8. “Cosmic Love” by Florence and the Machine


Like many of Florence + The Machine’s songs, this one has many layers of meaning, from mundane to highly mystical—even the title hints at more than just a normal “earthly” love. The lyrics are all about the search for love in the darkness; not just for the loved one him or herself, but for Love itself. A great song for anyone experiencing a dark night of the soul or a season of dryness.

 Best lyric: “The stars, the moon, they have all been blown out! You left me in the dark. No, dawn, no day, I’m always in this twilight in the shadow of your heart.”
Parallel Scripture: “Upon my bed by night I sought him whom my soul loves; I sought him but found him not; I called him, but he gave no answer.”///Song of Songs 3:1
Theme song of: St. John of the Cross

7. “Young Volcanoes” by Fall Out Boy


It’s really hard not to snap your fingers and sing along to this one. This song is bursting at the seams with happy energy, and its lyrics mirror the Christian joy we should have in the world, and the victorious nature of salvation history of which we are a part.

 Best lyric: “In poisoned places, we are anti-venom, we’re the beginning of the end. Tonight, the foxes hunt the hounds, it’s all over now before it has begun: we’ve already won!”
Parallel Scripture: “Death is swallowed up in victory.” O death, where is thy victory? O death, where is thy sting?’ ///1 Corinthians 15:55
Theme song of: St. Paul

6. “Let The Flames Begin” by Paramore


With an overarching theme of perseverance through suffering, this could be the theme song of the entire Church throughout the ages. It reminds us to never stop being who we are—no matter what.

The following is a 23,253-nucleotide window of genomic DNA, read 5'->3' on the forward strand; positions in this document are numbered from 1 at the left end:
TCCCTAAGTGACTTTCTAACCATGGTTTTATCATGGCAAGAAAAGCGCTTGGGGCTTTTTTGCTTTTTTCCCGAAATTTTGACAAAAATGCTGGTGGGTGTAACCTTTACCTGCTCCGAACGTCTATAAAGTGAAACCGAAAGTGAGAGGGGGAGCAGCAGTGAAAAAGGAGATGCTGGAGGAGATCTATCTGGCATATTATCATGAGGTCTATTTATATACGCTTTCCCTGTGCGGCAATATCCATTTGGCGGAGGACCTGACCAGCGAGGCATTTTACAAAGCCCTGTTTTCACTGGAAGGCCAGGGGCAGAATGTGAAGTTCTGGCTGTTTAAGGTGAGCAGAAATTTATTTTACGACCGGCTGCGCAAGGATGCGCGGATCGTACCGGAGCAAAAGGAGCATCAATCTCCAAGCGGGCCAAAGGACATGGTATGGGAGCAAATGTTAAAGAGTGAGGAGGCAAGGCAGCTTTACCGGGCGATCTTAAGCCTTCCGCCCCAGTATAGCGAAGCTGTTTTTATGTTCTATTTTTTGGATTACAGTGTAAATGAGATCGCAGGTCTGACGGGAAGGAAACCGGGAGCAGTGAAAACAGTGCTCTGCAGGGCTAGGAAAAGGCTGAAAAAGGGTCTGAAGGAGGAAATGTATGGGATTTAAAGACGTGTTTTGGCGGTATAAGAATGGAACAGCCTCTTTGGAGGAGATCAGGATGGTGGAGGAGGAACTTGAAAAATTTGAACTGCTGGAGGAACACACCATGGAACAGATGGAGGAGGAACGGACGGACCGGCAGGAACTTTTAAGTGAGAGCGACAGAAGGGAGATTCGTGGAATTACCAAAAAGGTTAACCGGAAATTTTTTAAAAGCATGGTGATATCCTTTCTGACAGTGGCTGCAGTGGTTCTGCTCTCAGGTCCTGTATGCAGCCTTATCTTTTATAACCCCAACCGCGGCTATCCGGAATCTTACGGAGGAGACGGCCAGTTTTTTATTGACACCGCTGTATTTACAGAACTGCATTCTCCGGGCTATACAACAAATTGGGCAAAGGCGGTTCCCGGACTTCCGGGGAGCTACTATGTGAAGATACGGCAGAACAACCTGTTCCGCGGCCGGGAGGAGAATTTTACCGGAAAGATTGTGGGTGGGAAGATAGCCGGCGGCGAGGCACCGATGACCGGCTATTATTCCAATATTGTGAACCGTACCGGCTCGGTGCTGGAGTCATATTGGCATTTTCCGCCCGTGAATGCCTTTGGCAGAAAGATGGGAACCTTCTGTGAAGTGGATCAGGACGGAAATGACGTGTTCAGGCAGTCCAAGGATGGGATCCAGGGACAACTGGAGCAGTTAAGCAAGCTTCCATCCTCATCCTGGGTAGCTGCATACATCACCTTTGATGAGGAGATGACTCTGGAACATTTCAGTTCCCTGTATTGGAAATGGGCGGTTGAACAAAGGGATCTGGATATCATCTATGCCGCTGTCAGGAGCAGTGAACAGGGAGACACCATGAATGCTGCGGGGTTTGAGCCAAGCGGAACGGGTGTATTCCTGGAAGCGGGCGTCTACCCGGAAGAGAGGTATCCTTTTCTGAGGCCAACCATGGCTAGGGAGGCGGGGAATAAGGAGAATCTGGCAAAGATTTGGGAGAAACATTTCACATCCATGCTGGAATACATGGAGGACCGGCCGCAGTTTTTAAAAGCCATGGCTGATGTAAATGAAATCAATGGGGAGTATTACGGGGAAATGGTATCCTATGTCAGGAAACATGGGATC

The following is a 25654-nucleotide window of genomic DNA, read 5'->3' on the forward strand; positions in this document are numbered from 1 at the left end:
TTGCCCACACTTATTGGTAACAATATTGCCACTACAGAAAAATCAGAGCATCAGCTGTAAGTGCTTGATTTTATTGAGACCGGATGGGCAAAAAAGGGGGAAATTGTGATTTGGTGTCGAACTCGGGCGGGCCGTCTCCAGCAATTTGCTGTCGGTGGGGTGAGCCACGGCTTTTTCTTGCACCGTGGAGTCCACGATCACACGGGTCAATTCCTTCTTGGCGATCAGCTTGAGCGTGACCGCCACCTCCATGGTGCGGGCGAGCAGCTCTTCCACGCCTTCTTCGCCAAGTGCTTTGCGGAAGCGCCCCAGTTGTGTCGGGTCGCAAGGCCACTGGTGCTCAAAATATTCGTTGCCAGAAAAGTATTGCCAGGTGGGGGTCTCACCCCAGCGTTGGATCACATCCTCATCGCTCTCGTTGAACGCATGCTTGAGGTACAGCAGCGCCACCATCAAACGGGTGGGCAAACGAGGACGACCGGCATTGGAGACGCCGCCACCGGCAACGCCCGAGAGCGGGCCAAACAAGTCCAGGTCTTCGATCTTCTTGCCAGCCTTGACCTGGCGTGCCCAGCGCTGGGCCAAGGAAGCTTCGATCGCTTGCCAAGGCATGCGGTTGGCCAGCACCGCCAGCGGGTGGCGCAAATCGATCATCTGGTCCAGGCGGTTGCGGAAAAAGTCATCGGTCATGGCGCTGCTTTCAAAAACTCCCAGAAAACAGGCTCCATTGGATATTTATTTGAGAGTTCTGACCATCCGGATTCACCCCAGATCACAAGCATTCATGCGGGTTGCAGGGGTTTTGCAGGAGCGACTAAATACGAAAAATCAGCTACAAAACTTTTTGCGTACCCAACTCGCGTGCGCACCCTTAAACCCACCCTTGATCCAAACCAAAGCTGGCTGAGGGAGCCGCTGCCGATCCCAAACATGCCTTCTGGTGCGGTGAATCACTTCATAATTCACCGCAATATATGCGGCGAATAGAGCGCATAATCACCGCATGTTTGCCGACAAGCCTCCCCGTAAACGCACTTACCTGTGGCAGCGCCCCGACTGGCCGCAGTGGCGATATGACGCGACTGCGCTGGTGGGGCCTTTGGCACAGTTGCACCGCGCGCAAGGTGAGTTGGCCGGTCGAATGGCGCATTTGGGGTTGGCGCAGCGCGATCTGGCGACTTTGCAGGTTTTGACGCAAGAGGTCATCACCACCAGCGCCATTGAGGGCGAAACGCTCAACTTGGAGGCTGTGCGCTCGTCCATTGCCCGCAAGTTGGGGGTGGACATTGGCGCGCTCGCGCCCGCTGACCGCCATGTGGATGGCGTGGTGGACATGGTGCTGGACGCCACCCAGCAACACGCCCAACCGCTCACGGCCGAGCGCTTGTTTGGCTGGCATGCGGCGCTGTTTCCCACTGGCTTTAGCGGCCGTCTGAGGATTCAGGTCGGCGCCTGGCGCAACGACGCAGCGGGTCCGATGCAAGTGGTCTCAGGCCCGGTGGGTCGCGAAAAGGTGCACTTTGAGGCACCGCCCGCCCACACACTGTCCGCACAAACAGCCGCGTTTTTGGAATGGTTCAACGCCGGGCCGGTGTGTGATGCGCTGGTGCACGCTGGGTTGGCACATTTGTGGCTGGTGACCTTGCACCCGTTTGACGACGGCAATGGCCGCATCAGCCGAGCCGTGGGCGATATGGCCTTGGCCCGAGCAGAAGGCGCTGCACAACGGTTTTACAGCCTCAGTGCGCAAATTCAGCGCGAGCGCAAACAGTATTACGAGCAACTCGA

Best lyric: “This is how we dance when they try to take us down, this is how we’ll sing. This is how we’ll stand when they burn our houses down, this is what we’ll be, oh glory!”
Parallel Scripture: We are afflicted in every way, but not crushed; perplexed, but not driven to despair; persecuted, but not forsaken; struck down, but not destroyed…”/// 2 Corinthians 4:8
Theme song of: Sts. Perpetua and Felicity

5. “Parabola” by Tool


Eccentric Tool front man Maynard James Keenan’s issues with organized religion are no secret in many of the band’s other songs, especially their early work (and he would probably hate that this song made the list), but Parabola is clearly all about an intense, transformative religious experience when you listen to the lyrics, and a grandly cosmic one at that. A great song for anyone going through conversion or awakening to the presence of God in their lives.

Best lyric: “We barely remember who or what came before this precious moment, we are choosing to be here right now, hold on stay inside this holy reality.”
Parallel Scripture: “It does not yet appear what we shall be, but we know that when he appears we shall be like him, for we shall see him as he is.”///1 John 3:2-3
Theme song of: St. Hildegard of Bingen

4. “Heavydirtysoul” by Twenty One Pilots